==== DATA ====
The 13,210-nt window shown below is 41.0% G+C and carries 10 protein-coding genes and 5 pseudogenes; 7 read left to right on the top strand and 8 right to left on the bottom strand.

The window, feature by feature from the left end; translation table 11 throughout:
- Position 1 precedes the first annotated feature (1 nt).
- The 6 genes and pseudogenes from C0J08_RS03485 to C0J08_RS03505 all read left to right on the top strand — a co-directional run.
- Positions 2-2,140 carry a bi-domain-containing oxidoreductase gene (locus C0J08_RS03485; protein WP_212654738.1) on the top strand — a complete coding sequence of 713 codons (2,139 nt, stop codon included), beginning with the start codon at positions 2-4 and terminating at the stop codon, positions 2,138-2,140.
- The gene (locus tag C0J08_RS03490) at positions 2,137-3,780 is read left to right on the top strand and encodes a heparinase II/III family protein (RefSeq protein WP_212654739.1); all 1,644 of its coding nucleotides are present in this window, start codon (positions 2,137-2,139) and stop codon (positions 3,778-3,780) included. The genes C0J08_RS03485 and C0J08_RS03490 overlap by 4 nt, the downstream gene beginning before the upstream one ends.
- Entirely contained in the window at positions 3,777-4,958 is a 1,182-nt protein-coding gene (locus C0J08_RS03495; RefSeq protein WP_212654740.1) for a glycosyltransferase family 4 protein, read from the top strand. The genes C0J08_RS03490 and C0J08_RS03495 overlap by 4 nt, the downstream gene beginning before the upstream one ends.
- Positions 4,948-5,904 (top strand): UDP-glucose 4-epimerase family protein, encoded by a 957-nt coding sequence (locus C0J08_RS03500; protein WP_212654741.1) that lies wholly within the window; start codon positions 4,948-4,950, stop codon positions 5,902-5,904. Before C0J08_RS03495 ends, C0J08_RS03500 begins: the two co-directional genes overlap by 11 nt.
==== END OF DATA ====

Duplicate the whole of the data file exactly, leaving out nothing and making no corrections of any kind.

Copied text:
The 13,210-nt window shown below is 41.0% G+C and carries 10 protein-coding genes and 5 pseudogenes; 7 read left to right on the top strand and 8 right to left on the bottom strand.

The window, feature by feature from the left end; translation table 11 throughout:
- Position 1 precedes the first annotated feature (1 nt).
- The 6 genes and pseudogenes from C0J08_RS03485 to C0J08_RS03505 all read left to right on the top strand — a co-directional run.
- Positions 2-2,140 carry a bi-domain-containing oxidoreductase gene (locus C0J08_RS03485; protein WP_212654738.1) on the top strand — a complete coding sequence of 713 codons (2,139 nt, stop codon included), beginning with the start codon at positions 2-4 and terminating at the stop codon, positions 2,138-2,140.
- The gene (locus tag C0J08_RS03490) at positions 2,137-3,780 is read left to right on the top strand and encodes a heparinase II/III family protein (RefSeq protein WP_212654739.1); all 1,644 of its coding nucleotides are present in this window, start codon (positions 2,137-2,139) and stop codon (positions 3,778-3,780) included. The genes C0J08_RS03485 and C0J08_RS03490 overlap by 4 nt, the downstream gene beginning before the upstream one ends.
- Entirely contained in the window at positions 3,777-4,958 is a 1,182-nt protein-coding gene (locus C0J08_RS03495; RefSeq protein WP_212654740.1) for a glycosyltransferase family 4 protein, read from the top strand. The genes C0J08_RS03490 and C0J08_RS03495 overlap by 4 nt, the downstream gene beginning before the upstream one ends.
- Positions 4,948-5,904 (top strand): UDP-glucose 4-epimerase family protein, encoded by a 957-nt coding sequence (locus C0J08_RS03500; protein WP_212654741.1) that lies wholly within the window; start codon positions 4,948-4,950, stop codon positions 5,902-5,904. Before C0J08_RS03495 ends, C0J08_RS03500 begins: the two co-directional genes overlap by 11 nt.